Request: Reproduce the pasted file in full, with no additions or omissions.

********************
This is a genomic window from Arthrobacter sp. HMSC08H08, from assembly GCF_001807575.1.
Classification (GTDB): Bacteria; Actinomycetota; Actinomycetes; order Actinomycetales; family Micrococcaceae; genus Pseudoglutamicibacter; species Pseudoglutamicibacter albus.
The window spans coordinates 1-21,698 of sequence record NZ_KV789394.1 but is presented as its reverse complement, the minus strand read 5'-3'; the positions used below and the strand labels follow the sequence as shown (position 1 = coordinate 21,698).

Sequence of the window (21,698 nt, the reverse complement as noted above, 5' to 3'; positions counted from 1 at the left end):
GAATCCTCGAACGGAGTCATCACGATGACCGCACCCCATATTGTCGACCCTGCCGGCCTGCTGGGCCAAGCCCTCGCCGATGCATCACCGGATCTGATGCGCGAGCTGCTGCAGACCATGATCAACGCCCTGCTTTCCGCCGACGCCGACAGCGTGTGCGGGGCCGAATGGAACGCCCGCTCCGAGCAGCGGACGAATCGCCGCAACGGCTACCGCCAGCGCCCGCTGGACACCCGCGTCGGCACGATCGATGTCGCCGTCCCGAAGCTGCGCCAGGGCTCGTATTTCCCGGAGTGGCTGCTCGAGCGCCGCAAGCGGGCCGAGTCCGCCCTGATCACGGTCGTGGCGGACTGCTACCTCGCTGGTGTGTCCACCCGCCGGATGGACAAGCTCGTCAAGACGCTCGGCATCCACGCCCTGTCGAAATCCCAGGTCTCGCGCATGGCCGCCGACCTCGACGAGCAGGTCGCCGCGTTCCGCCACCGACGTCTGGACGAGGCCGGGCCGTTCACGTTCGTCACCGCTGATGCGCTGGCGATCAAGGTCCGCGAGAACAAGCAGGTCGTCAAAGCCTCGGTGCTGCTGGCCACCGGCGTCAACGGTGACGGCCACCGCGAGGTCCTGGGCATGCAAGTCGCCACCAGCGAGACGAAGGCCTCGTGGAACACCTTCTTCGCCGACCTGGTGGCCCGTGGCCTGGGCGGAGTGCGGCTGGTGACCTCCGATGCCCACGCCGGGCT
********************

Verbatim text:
This is a genomic window from Arthrobacter sp. HMSC08H08, from assembly GCF_001807575.1.
Classification (GTDB): Bacteria; Actinomycetota; Actinomycetes; order Actinomycetales; family Micrococcaceae; genus Pseudoglutamicibacter; species Pseudoglutamicibacter albus.
The window spans coordinates 1-21,698 of sequence record NZ_KV789394.1 but is presented as its reverse complement, the minus strand read 5'-3'; the positions used below and the strand labels follow the sequence as shown (position 1 = coordinate 21,698).

Sequence of the window (21,698 nt, the reverse complement as noted above, 5' to 3'; positions counted from 1 at the left end):
GAATCCTCGAACGGAGTCATCACGATGACCGCACCCCATATTGTCGACCCTGCCGGCCTGCTGGGCCAAGCCCTCGCCGATGCATCACCGGATCTGATGCGCGAGCTGCTGCAGACCATGATCAACGCCCTGCTTTCCGCCGACGCCGACAGCGTGTGCGGGGCCGAATGGAACGCCCGCTCCGAGCAGCGGACGAATCGCCGCAACGGCTACCGCCAGCGCCCGCTGGACACCCGCGTCGGCACGATCGATGTCGCCGTCCCGAAGCTGCGCCAGGGCTCGTATTTCCCGGAGTGGCTGCTCGAGCGCCGCAAGCGGGCCGAGTCCGCCCTGATCACGGTCGTGGCGGACTGCTACCTCGCTGGTGTGTCCACCCGCCGGATGGACAAGCTCGTCAAGACGCTCGGCATCCACGCCCTGTCGAAATCCCAGGTCTCGCGCATGGCCGCCGACCTCGACGAGCAGGTCGCCGCGTTCCGCCACCGACGTCTGGACGAGGCCGGGCCGTTCACGTTCGTCACCGCTGATGCGCTGGCGATCAAGGTCCGCGAGAACAAGCAGGTCGTCAAAGCCTCGGTGCTGCTGGCCACCGGCGTCAACGGTGACGGCCACCGCGAGGTCCTGGGCATGCAAGTCGCCACCAGCGAGACGAAGGCCTCGTGGAACACCTTCTTCGCCGACCTGGTGGCCCGTGGCCTGGGCGGAGTGCGGCTGGTGACCTCCGATGCCCACGCCGGGCT